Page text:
N600 or N600K ? Child abroad but was a derived Citizen when he was in US

#1
Dear All,

Appreciate your advice on my situation. I have tried to research on the net including reading the USCIS field manual on this topic and do not have clarity on how to proceed.

Self and Spouse got naturalized in May 2015. All of us (including my then 6 year old son) got US passports. My wife and son relocated to India immediately thereafter. I continued to stay in US. Last week they approached the US Consulate in Mumbai for passport renewal and were asked for a Certificate of Citizenship for my son.

N600 is the usual option to obtain the Certificate, however the child regularly stays abroad with this mother. The form instructions state that the child should reside in the US. N600-K for children residing abroad does not seem to be a valid option since Child derived citizenship under section 320 and therefore 322 will not apply.

What are my options ?
1. File N600 and get my son to US using his US passport when they schedule the interview
2. File N600-K with a covering letter knowing that it could get denied since child is already a US citizen by derivation under 320 Child Citizenship act ?

Appreciate your inputs and thanks in advance.
 

Jbuff

Active Member
#2
Option 1 .

And also try to renew passport whilst in the US . I never knew you had to get citizenship Certificate for a passport renewal once you have said passport .
 

newacct

Well-Known Member
#3
The child is a US citizen. N-600K naturalization process is not applicable to someone who is already a citizen.

Just apply for the child's US passport. A Certificate of Citizenship is not needed to get a US passport. For evidence of the child's US citizenship, they can use either the old US passport, or the evidence that the child derived citizenship (child's green card + parent's Certificate of Naturalization + parents' marriage certificate). See DS-11 passport application form:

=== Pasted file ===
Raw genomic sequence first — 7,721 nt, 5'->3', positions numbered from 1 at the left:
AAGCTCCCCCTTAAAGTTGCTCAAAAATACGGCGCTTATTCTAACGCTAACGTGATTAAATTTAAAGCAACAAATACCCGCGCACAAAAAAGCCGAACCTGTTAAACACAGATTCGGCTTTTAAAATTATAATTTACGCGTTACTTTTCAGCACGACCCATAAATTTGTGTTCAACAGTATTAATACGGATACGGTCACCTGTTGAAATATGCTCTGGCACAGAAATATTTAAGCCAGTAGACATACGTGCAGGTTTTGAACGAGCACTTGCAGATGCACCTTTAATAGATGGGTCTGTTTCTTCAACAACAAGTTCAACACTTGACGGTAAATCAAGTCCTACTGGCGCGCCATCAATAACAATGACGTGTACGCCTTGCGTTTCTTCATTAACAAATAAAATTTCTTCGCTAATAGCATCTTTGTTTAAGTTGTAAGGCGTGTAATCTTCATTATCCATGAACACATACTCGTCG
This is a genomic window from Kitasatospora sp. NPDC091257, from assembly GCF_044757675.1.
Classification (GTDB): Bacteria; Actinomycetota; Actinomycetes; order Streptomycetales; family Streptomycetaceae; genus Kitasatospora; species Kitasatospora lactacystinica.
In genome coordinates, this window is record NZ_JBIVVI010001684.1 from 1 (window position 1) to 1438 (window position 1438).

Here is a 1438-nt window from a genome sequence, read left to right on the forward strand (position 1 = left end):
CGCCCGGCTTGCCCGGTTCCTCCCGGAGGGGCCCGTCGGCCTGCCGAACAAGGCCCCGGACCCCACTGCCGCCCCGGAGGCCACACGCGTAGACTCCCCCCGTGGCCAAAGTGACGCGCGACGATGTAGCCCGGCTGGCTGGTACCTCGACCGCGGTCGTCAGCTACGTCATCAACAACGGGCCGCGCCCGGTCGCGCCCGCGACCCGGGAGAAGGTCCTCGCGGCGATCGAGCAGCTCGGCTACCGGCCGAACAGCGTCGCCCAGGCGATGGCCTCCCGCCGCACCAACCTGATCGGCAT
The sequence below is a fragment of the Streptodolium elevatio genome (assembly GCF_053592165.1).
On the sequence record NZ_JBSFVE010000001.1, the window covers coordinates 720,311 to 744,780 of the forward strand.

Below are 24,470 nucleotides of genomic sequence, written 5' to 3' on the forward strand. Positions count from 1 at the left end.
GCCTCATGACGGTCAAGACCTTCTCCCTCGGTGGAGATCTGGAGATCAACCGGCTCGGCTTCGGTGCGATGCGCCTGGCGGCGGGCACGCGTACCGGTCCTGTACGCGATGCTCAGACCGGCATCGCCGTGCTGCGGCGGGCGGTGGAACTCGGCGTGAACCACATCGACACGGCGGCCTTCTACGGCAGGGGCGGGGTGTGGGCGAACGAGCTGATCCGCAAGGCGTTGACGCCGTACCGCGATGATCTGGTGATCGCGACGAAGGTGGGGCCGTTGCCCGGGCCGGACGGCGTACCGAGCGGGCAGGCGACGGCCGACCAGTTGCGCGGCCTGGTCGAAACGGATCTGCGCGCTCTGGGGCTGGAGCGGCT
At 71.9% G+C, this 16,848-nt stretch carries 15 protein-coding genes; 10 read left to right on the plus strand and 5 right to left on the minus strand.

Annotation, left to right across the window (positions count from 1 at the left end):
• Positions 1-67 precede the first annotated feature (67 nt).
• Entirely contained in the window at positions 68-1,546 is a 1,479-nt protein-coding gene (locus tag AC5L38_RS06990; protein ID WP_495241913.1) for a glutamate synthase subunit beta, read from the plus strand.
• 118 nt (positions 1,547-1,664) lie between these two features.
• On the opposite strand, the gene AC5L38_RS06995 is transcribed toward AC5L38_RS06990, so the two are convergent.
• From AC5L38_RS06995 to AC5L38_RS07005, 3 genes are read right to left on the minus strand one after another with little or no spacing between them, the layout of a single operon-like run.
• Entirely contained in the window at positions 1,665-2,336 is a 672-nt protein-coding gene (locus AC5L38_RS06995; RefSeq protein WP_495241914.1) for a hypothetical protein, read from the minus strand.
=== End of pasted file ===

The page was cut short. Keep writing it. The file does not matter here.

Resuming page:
APPLICANTS BORN OUTSIDE THE UNITED STATES: Submit a previous U.S. passport, Certificate of Naturalization, Certificate of Citizenship, Consular Report of Birth Abroad, or evidence described below:
-If you claim citizenship through naturalization of parent(s): Submit the Certificate(s) of Naturalization of your parent(s), your foreign birth certificate (and official translation if the document is not in English), proof of your admission to the United States for permanent residence, and your parents' marriage/certificate and/or evidence that you were in the legal and physical custody of your U.S. citizen parent, if applicable.
The child could apply for a Certificate of Citizenship by filing N-600, but that is kind of a waste of money ($1170). I do not see anything in the form instructions that say that the applicant must be residing in the US at the time of applying for the certificate. Of course, the evidence needs to show that the child was residing in the US at the time of deriving citizenship.
 
#4
Thanks.
As per instructions on N600

Who Should Not File Form N-600? You should not file this application if:
2. You are the child of U.S. citizen parents who regularly resides outside the United States. Refer to Form N-600K, Application for Citizenship and Issuance of Certificate Under Section 322;